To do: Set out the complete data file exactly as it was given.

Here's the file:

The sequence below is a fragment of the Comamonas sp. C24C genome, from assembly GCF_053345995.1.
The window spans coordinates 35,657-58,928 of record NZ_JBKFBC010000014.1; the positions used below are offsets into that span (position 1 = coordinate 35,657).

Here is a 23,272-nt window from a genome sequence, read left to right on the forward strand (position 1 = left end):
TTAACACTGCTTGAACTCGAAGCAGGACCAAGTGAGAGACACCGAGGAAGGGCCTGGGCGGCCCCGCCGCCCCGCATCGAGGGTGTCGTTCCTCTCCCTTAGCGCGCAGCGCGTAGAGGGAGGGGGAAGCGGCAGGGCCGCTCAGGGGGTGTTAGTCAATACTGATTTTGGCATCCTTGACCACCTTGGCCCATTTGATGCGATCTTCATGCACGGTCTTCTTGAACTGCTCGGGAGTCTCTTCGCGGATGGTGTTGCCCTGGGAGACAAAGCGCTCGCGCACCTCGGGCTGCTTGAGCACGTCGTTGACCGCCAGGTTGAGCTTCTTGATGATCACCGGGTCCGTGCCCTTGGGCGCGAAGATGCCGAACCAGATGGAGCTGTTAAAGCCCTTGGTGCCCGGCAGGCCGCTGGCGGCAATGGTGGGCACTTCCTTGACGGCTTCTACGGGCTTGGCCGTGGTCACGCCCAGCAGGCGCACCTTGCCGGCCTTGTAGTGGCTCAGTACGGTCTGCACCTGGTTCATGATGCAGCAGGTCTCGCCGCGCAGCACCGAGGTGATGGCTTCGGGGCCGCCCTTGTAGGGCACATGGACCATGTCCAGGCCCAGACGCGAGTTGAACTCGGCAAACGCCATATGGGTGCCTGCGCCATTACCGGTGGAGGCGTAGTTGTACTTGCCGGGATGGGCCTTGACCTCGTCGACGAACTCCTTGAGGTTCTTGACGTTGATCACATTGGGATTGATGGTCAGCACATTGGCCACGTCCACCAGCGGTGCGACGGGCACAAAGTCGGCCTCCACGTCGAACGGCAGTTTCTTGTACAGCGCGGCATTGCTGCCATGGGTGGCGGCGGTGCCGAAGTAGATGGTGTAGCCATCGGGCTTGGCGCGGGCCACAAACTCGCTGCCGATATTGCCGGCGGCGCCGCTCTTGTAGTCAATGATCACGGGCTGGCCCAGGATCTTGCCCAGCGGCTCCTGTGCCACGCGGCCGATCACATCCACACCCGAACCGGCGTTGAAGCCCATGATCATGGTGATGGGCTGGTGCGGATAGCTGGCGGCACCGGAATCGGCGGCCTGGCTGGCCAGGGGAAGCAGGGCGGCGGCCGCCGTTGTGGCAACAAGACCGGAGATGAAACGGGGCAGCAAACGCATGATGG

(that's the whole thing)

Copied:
The sequence below is a fragment of the Comamonas sp. C24C genome, from assembly GCF_053345995.1.
The window spans coordinates 35,657-58,928 of record NZ_JBKFBC010000014.1; the positions used below are offsets into that span (position 1 = coordinate 35,657).

Here is a 23,272-nt window from a genome sequence, read left to right on the forward strand (position 1 = left end):
TTAACACTGCTTGAACTCGAAGCAGGACCAAGTGAGAGACACCGAGGAAGGGCCTGGGCGGCCCCGCCGCCCCGCATCGAGGGTGTCGTTCCTCTCCCTTAGCGCGCAGCGCGTAGAGGGAGGGGGAAGCGGCAGGGCCGCTCAGGGGGTGTTAGTCAATACTGATTTTGGCATCCTTGACCACCTTGGCCCATTTGATGCGATCTTCATGCACGGTCTTCTTGAACTGCTCGGGAGTCTCTTCGCGGATGGTGTTGCCCTGGGAGACAAAGCGCTCGCGCACCTCGGGCTGCTTGAGCACGTCGTTGACCGCCAGGTTGAGCTTCTTGATGATCACCGGGTCCGTGCCCTTGGGCGCGAAGATGCCGAACCAGATGGAGCTGTTAAAGCCCTTGGTGCCCGGCAGGCCGCTGGCGGCAATGGTGGGCACTTCCTTGACGGCTTCTACGGGCTTGGCCGTGGTCACGCCCAGCAGGCGCACCTTGCCGGCCTTGTAGTGGCTCAGTACGGTCTGCACCTGGTTCATGATGCAGCAGGTCTCGCCGCGCAGCACCGAGGTGATGGCTTCGGGGCCGCCCTTGTAGGGCACATGGACCATGTCCAGGCCCAGACGCGAGTTGAACTCGGCAAACGCCATATGGGTGCCTGCGCCATTACCGGTGGAGGCGTAGTTGTACTTGCCGGGATGGGCCTTGACCTCGTCGACGAACTCCTTGAGGTTCTTGACGTTGATCACATTGGGATTGATGGTCAGCACATTGGCCACGTCCACCAGCGGTGCGACGGGCACAAAGTCGGCCTCCACGTCGAACGGCAGTTTCTTGTACAGCGCGGCATTGCTGCCATGGGTGGCGGCGGTGCCGAAGTAGATGGTGTAGCCATCGGGCTTGGCGCGGGCCACAAACTCGCTGCCGATATTGCCGGCGGCGCCGCTCTTGTAGTCAATGATCACGGGCTGGCCCAGGATCTTGCCCAGCGGCTCCTGTGCCACGCGGCCGATCACATCCACACCCGAACCGGCGTTGAAGCCCATGATCATGGTGATGGGCTGGTGCGGATAGCTGGCGGCACCGGAATCGGCGGCCTGGCTGGCCAGGGGAAGCAGGGCGGCGGCCGCCGTTGTGGCAACAAGACCGGAGATGAAACGGGGCAGCAAACGCATGATGG